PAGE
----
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Lee Dorsey

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Lee Dorsey (December 24, 1924 – December 2, 1986) was an American rhythm & blues singer. His biggest hits were “Ya Ya” (1961) and “Working in the Coal Mine” (1966). Much of his work was produced by Allen Toussaint with instrumental backing provided by The Meters.

Born in New Orleans, Louisiana, Dorsey was a childhood friend of Fats Domino before moving to Portland, Oregon when he was ten years old. He served in the United States Navy in World War II and then began a career in prizefighting. Boxing as a lightweight in Portland in the early 1950s, he fought under the name Kid Chocolate and was reasonably successful. He retired from boxing in 1955 and returned to New Orleans, where he opened an auto repair business as well as singing in clubs at night.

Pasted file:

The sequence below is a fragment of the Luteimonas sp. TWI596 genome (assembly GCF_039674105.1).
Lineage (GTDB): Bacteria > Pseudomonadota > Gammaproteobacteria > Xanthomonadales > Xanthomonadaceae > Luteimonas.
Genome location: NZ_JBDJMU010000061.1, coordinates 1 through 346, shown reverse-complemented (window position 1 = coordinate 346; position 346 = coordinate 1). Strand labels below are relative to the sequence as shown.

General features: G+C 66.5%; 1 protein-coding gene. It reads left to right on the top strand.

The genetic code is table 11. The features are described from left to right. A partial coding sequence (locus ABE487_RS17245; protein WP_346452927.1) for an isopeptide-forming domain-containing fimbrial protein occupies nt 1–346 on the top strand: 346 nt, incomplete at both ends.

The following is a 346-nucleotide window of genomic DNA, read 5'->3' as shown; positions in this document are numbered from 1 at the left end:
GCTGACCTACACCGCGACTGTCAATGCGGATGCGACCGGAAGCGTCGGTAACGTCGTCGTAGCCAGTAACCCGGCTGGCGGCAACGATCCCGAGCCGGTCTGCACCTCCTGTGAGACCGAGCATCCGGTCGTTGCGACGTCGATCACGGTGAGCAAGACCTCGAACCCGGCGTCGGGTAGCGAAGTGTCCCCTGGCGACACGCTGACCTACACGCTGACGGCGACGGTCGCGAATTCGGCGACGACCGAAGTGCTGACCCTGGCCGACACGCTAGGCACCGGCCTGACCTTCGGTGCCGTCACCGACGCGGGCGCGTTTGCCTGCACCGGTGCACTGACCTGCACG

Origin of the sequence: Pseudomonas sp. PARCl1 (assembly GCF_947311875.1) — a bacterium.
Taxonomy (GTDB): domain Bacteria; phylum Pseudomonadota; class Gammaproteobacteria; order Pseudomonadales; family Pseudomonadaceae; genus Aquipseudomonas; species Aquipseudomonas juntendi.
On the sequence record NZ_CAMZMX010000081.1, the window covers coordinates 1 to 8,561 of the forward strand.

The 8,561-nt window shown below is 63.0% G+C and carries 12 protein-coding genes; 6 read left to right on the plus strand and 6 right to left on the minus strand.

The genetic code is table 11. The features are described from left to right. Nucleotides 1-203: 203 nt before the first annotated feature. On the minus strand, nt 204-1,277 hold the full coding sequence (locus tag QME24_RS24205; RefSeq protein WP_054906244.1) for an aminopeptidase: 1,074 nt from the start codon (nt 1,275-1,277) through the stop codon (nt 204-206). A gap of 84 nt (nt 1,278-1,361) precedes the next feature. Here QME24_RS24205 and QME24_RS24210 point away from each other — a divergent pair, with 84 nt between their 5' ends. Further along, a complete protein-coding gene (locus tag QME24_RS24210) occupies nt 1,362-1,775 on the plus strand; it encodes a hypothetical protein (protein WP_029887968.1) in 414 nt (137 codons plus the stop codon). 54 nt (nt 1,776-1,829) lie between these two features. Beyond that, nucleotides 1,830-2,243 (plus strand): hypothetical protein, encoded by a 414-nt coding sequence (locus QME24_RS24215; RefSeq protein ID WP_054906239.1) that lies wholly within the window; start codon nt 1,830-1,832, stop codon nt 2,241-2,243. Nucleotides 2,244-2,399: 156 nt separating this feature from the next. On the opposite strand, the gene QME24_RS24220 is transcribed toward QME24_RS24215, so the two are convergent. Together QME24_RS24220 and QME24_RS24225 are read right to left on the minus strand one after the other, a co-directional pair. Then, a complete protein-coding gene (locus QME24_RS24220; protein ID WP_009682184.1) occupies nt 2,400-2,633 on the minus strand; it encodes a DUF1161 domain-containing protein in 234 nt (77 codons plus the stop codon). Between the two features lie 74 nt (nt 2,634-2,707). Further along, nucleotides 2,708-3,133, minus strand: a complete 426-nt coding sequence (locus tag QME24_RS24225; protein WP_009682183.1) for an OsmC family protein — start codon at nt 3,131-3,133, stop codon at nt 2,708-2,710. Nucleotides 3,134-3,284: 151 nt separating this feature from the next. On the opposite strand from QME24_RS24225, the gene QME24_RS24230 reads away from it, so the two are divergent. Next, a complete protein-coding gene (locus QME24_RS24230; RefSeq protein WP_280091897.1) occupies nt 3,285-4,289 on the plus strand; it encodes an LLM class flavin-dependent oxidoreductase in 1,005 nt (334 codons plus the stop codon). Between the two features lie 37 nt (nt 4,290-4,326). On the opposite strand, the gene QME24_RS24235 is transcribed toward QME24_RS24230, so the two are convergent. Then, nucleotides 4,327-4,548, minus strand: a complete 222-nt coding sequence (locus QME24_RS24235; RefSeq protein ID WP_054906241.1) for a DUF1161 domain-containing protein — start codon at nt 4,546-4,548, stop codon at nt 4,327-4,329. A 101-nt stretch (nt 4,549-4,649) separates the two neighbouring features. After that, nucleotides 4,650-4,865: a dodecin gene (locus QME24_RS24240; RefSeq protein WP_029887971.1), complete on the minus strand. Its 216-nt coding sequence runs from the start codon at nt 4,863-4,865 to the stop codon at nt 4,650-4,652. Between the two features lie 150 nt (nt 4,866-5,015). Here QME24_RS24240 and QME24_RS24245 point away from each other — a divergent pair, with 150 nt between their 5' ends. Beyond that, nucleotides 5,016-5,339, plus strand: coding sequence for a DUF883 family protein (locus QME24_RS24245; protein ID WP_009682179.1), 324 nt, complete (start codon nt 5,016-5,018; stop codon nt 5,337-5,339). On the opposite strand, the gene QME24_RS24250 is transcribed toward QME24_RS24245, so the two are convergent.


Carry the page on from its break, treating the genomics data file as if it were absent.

His first recording was “Lottie Mo”, for the small Valiant label in 1958, and he also recorded for the Rex label. These efforts were unsuccessful, but around 1960 he was discovered by A&R man Marshall Sehorn, who secured him a contract with Fury Records, owned by Bobby Robinson. After meeting songwriter and record producer Allen Toussaint at a party, he recorded “Ya Ya”, a song inspired by a group of children chanting nursery rhymes. It went to number seven on the Billboard Hot 100 in 1961, sold over one million copies, and was awarded a gold disc. Although the follow-up “Do-Re-Mi” also made the charts, later releases on Fury were not successful. Dorsey returned to running his repair business, but also released singles on the small Smash and Constellation labels in 1963 and 1964.

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